FBI Vows to Crack Down on Mortgage Fraud

By Kirstin Downey
Washington Post Staff Writer
Thursday, December 15, 2005

The federal government yesterday announced a crackdown on what officials called the "growing epidemic" of mortgage fraud, with organized rings of real estate operatives bilking consumers and lenders out of billions of dollars.

At a news conference at FBI headquarters, law enforcement officials announced they had received 21,994 reports of "suspicious" real estate activity in fiscal 2005, up from 17,127 the previous year. They said the FBI is investigating 721 pending mortgage fraud cases in numerous states, up from 534 the previous year.

"It's a pervasive problem, and it's on the rise," said Chris Swecker, assistant director of the FBI, as officials described investors and consumers drawn to the hot real estate market only to find themselves the prey of savvy criminals who use loopholes in lending practices to strip borrowers of their savings, in most cases also ruining their credit. Lenders are becoming victims as well, induced to make bad loans that will go into foreclosure. When the loans are insured by the Federal Housing Administration, taxpayers are on the hook for the losses.

The cases are being handled by a joint task force that includes the FBI, the Department of Housing and Urban Development, the U.S. Postal Service, and the Internal Revenue Service.

Government officials criticized real estate and banking executives for not doing enough to root out mortgage fraud. FBI officials said lenders should check to make sure Social Security numbers on loan applications are legitimate and should double-check to make sure that signatures on documents match because of the increase in forgeries.

Swecker said banking executives are not doing enough to verify that the appraisals on properties represent their true value. He also said a surge of new entrants to the mortgage brokerage business has permitted "fly-by-night operators who exploited" the recent hot real estate market to avoid detection.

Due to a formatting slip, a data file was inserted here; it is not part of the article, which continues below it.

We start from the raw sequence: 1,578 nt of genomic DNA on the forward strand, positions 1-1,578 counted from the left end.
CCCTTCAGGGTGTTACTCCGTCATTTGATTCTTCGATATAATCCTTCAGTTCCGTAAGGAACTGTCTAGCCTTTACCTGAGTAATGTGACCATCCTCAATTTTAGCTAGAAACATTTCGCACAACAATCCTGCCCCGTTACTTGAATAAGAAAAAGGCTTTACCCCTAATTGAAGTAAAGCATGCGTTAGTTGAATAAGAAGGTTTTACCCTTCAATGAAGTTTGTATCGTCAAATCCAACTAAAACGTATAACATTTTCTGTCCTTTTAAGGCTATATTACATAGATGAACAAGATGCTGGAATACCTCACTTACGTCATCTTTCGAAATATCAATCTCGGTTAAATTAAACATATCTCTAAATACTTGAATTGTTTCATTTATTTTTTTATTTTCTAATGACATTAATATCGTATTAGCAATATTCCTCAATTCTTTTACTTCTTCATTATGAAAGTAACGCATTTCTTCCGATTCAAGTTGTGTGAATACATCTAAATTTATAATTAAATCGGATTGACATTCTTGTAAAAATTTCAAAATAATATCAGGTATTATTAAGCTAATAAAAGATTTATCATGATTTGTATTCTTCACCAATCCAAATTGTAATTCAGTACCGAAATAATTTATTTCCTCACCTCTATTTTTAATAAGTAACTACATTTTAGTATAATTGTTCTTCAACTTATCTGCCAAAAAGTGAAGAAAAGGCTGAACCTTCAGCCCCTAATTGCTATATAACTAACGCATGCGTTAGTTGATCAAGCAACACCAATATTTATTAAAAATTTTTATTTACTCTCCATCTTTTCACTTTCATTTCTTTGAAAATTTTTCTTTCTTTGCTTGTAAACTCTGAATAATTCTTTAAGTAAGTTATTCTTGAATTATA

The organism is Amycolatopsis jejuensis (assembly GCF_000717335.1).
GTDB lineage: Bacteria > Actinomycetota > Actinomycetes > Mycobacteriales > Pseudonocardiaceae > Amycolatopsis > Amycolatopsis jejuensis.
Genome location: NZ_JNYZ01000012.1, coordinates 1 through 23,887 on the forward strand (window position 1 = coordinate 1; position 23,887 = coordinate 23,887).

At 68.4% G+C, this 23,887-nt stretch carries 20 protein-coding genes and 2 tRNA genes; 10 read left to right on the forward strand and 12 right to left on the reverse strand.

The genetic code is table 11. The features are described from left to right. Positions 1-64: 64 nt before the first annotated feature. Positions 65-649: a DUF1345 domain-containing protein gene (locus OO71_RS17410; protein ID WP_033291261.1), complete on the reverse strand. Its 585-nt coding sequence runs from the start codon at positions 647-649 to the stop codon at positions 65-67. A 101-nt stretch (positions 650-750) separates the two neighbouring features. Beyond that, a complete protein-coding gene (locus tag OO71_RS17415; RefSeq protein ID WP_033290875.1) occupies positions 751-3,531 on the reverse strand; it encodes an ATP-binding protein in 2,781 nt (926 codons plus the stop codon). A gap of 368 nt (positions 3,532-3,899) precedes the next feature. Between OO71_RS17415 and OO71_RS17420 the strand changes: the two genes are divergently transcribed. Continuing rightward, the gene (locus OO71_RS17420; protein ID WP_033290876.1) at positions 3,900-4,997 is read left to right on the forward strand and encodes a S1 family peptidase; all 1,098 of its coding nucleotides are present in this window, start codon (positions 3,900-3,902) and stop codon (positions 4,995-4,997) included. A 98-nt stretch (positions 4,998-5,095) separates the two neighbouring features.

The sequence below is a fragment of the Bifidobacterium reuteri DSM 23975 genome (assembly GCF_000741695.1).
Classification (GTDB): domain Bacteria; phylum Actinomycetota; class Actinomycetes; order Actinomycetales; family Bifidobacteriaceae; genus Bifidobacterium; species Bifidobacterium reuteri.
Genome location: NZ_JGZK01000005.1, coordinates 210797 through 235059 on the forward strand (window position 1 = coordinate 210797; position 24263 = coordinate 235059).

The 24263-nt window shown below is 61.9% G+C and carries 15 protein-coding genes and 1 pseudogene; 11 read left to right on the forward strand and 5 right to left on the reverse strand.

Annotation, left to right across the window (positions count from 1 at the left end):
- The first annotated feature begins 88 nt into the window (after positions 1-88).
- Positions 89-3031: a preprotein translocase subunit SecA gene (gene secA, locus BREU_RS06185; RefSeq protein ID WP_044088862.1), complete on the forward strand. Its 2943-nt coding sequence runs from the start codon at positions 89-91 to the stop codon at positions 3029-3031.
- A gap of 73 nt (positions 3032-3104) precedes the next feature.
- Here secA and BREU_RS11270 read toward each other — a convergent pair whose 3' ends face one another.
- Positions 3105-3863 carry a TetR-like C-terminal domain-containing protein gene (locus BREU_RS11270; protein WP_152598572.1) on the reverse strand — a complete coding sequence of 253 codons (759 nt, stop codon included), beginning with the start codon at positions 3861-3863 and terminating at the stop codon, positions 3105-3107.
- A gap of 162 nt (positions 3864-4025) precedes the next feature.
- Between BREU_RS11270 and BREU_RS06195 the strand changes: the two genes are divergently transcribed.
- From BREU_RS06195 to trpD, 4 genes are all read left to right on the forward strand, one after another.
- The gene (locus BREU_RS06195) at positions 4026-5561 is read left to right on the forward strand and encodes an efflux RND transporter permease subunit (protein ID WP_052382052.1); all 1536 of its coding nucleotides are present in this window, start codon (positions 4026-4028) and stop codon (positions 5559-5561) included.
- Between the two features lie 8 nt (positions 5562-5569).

Kenneth M. Donohue Sr., inspector general at HUD, said lending-industry executives need to do more "to police their own organizations."

Jim Nabors, president of the National Association of Mortgage Brokers, said his group is seeking to work more closely with law enforcement officials and has placed a direct link to the FBI on its Web site for use by its members. He said his group advocates mandatory state-level regulation of all mortgage originators, including background checks and licensing, to "get rid of the crooks, the people committing fraud," he said.

"We've been working very closely with the FBI, especially in the past two years," said Tim Doyle, senior director of government affairs at the Mortgage Bankers Association, by inviting FBI officers to the group's meetings and hosting a summit on the issue in the spring. "Lenders have come to the conclusion that mortgage fraud is a threat to their business," he said.

Many lending-related institutions are required to report cases of what is called "suspicious activity" to the federal government. Banks and thrifts that accept consumer deposits have been required to provide the information since 1996, and Fannie Mae and Freddie Mac began reporting similar information to the government in August.

A number of mortgage fraud cases are unfolding around the country, law enforcement officials said. In Detroit, for example, several mortgage brokers have been charged with defrauding mortgage lenders. Officials allege the brokers acquired houses by having confederates pose as purchasers of properties, with crooked appraisers saying the houses were worth more than they really were.

In Atlanta, a lawyer named Chalana McFarland has been sentenced to 30 years in prison for her role in using stolen identities to submit fraudulent loan applications. McFarland paid $10,000 for each stolen identity and then arranged for inflated appraisals to complete sales of more than 100 properties, officials said.

In Newark, mortgage company officials allegedly created false bank statements, leases, W-2 forms, pay stubs, gift letters, verifications of employment and deposit checks and then obtained fraudulent property appraisals that said the homes were worth more than they were, FBI officials said. In Nevada, another mortgage company owner allegedly provided false documents to arrange for borrowers, most of them illegal immigrants, to purchase 233 properties with FHA loans insured by taxpayers.

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